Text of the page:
The world has a plastic problem. Every day on my Facebook feed I see news reports and graphics showing how devastating and far reaching the effects are. This problem is 100% caused by human activity. It is humans that have done this to our world.
Tens and thousands of animals and seabirds die each year from entanglement, ingestion and suffocation.
If fish are eating plastic particles, chemicals from the plastics remain in the fish, then we eat fish. Humans are inadvertently ingesting plastic particles in the food we eat.
The 2018 World Oceans Day Action Plan is “Preventing plastic pollution and encouraging solutions for a healthy ocean”
We have lived on the paradise island of Gili Air, Indonesia for over a year, and have seen with our own eyes how plastic has affected our oceans, and our world.
But all is not lost. I am humbled by the dedication and commitment of islanders and organisations who are trying to make a difference. Trying ... and succeeding. They are proof that if you work together, if you make changes, if you educate (and are prepared to learn) and more sustainable methods are taught, you CAN make a difference.
The word plastic derives from the Greek word “plastikos” which means "capable of being shaped or molded”. Plastic has in fact been around for millennia in some form, but the big breakthrough, which could be considered the birth of modern plastics, was in 1907 by the Belgian-born American Leo Baekeland. The first synthetic plastic was made from fossil fuel. Later we had Polystyrene (1929), polyester (1930), PVC (1933) and nylon (1935). In the 1930’s, plastic was the height of glamour as it could be made into different colours, for example, Ginger Roger would dance around a chic white laminate interior.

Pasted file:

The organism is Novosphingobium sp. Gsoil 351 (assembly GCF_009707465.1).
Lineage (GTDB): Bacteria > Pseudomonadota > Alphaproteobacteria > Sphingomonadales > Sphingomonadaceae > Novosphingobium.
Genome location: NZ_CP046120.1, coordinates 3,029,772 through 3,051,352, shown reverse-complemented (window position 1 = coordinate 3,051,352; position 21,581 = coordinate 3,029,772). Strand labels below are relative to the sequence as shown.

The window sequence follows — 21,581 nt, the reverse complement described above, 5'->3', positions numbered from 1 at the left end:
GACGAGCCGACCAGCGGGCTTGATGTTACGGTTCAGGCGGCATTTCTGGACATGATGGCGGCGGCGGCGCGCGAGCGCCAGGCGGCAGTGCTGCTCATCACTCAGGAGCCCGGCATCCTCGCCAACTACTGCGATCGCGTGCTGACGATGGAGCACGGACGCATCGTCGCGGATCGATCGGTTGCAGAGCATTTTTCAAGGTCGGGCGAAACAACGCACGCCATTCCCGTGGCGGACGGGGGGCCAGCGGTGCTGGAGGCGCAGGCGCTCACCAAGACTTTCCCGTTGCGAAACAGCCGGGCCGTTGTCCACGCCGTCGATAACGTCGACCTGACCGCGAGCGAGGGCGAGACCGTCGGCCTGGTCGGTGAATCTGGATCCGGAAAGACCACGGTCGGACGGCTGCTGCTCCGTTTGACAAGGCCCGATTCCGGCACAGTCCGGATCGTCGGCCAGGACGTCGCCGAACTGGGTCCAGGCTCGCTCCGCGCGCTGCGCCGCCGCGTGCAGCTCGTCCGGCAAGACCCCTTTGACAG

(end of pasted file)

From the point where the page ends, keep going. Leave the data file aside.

How does plastic reach the ocean?
The problem begins on land. Some of the world’s ocean trash comes from cruise ships or fishing boats, but it also “leaks” from land-based collections sites, by wind and rains sweeping debris into the ocean. If trash isn’t collected correctly in the first place, or there are limited (or no) recycling facilities, this will end up in our oceans.
The Great Pacific Garbage Patch is in the North Pacific Ocean and was discovered in 1997 by Captain Charles Moore. Also known as the Pacific trash vortex, it comprises the Western Garbage Patch near Japan, and the Eastern Garbage Patch, located between the U.S. states of Hawaii and California. It’s the most famous, is twice the size of Texas, 9 feet deep covering 1.6 million sq km. As it’s so far from any country’s coastline, no nation is prepared to fund, or take responsibility for cleaning it up. Charles Moore continues to raise awareness about the Ocean’s devastating problem through his organisation “Algalita Marine Research Foundation”.
I have seen first-hand how paradise is affected. The problem is single use plastics such as straws, disposable lighters, water bottles, crisp packets, carrier bags … my goodness, the amount of bags I have seen underwater, and sky high piles of discarded water bottles is frightening. A study by The Ocean Conservancy and World Atlas (as well as various other organisations) have revealed that China are the world's largest contributor to plastic wastage in our oceans with 8.82 tonnes annually, and Indonesia are second with 3.22 tonnes.
Who hasn’t seen the shocking video of a diver in the waters of Bali.
Every child in the programme now has a #PlasticFreeParadise kit.
On 2 June, Gili Shark Conservation held a flea market to raise funds for the conservation classes. They made a total of 6,200.000 IDR (£334/US $446), which is enough to hire an extra teacher to teach conservation classes for another six months.
What better way for the islands’ future than giving children tools to say no to plastic. #PlasticFreeParadise
#PlasticFreeParadise #FreeEducation #WorkingTogether #BecomePartOfTheSolution
“Small acts when multiplied by millions of people can transform the world” – Project Aware
Other island activities:
If you wanted to take your love for the ocean one step further, Oceans 5 also run Reef Check Courses. This course lasts for 2-3 days, you get 6 ocean dives and it teaches you how to collect data to look for healthy reefs. #DiveAgainstDebris
#TrashHero #SayNoToPlastic #PlasticFreeParadise
When my Danish friend visited, she would carry this small pouch with her to discard her empty cigarette butts. If you are smoker, why not do the same? When you are near a bin you can then throw the butts away. No more throwing on the floor or leaving them on a beach as litter.
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